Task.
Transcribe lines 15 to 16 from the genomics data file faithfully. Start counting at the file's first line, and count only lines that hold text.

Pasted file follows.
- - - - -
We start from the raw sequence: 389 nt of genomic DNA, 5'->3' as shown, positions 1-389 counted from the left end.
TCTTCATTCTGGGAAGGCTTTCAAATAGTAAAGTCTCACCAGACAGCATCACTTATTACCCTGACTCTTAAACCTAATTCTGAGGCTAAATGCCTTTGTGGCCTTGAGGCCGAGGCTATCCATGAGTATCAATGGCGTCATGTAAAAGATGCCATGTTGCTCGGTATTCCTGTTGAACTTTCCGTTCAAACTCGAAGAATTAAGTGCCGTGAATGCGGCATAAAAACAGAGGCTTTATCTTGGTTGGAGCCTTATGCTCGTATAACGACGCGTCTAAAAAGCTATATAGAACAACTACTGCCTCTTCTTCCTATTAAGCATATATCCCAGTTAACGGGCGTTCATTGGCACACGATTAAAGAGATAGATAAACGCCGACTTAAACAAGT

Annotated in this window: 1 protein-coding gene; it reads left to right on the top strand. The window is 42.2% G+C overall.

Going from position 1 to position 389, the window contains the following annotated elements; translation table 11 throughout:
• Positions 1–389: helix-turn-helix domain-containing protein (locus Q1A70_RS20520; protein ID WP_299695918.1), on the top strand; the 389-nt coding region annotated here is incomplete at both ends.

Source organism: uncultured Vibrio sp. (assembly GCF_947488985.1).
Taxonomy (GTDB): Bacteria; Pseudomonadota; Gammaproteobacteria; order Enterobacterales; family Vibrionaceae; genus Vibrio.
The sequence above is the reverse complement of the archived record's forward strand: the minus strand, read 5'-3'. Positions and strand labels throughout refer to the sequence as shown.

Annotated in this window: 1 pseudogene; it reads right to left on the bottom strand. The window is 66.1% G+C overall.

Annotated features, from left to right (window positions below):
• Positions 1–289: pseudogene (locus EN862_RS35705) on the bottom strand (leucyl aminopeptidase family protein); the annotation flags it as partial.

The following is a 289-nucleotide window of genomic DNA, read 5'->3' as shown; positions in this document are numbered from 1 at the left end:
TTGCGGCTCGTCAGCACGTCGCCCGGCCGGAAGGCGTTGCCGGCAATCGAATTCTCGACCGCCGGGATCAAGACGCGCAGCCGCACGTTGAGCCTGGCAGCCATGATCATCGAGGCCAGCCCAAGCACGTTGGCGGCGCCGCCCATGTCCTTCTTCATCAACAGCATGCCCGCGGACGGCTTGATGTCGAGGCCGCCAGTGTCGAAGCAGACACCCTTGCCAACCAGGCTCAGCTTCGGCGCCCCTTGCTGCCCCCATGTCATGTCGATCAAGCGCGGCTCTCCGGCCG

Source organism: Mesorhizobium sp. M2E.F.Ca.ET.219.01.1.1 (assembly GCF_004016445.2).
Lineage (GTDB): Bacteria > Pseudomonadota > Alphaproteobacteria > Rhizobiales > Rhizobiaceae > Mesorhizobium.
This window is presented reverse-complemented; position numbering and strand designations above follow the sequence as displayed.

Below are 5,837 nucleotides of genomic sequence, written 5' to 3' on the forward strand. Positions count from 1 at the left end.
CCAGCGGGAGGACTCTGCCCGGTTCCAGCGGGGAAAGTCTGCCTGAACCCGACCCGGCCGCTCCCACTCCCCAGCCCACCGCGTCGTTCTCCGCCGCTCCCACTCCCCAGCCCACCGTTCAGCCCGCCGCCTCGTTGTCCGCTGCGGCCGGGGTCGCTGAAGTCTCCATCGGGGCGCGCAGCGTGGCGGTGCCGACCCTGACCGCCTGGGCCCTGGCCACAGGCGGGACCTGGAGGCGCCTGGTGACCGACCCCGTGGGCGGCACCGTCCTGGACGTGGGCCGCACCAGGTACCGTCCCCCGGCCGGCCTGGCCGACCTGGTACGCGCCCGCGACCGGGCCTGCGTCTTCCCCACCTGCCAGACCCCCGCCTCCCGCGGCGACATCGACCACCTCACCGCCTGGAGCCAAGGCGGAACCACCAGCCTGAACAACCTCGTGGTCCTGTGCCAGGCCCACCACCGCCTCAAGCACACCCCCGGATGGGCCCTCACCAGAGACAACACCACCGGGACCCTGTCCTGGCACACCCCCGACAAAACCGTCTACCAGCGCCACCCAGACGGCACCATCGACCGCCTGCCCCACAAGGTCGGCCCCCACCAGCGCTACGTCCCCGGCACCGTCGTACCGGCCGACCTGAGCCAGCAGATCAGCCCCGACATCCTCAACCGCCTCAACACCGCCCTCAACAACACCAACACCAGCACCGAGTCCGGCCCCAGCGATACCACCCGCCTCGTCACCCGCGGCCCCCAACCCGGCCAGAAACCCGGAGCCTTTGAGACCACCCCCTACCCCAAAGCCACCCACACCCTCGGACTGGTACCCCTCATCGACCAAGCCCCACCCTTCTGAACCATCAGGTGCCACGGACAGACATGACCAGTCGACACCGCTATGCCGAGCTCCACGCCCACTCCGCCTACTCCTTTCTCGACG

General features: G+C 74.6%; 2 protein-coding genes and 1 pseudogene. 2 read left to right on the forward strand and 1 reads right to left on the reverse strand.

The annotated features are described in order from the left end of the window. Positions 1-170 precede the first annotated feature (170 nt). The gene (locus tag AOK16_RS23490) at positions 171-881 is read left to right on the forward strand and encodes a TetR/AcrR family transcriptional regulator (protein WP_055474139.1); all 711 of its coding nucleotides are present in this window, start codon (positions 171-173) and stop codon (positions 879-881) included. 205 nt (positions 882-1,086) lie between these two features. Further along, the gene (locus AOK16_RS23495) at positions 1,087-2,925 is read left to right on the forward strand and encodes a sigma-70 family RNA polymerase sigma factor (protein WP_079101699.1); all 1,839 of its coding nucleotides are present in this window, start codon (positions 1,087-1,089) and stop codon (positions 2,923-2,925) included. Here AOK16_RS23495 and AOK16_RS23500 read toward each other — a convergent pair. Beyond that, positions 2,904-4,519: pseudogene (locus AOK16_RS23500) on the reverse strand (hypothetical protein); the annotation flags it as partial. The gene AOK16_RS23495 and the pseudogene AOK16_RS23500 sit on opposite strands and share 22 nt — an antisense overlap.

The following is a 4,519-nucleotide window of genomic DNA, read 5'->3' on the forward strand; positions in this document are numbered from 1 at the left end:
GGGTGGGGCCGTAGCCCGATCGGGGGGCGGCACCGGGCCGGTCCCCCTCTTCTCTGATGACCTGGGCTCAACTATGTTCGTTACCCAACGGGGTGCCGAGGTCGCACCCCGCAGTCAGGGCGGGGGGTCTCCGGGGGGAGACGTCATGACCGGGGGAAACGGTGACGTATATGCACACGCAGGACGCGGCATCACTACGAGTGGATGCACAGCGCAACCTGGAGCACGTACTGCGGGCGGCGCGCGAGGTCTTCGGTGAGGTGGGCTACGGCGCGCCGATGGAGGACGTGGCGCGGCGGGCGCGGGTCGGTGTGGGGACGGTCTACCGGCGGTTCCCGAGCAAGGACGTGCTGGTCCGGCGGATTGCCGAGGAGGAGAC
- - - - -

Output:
Lineage (GTDB): Bacteria > Pseudomonadota > Alphaproteobacteria > Rhizobiales > Rhizobiaceae > Mesorhizobium.
This window is presented reverse-complemented; position numbering and strand designations above follow the sequence as displayed.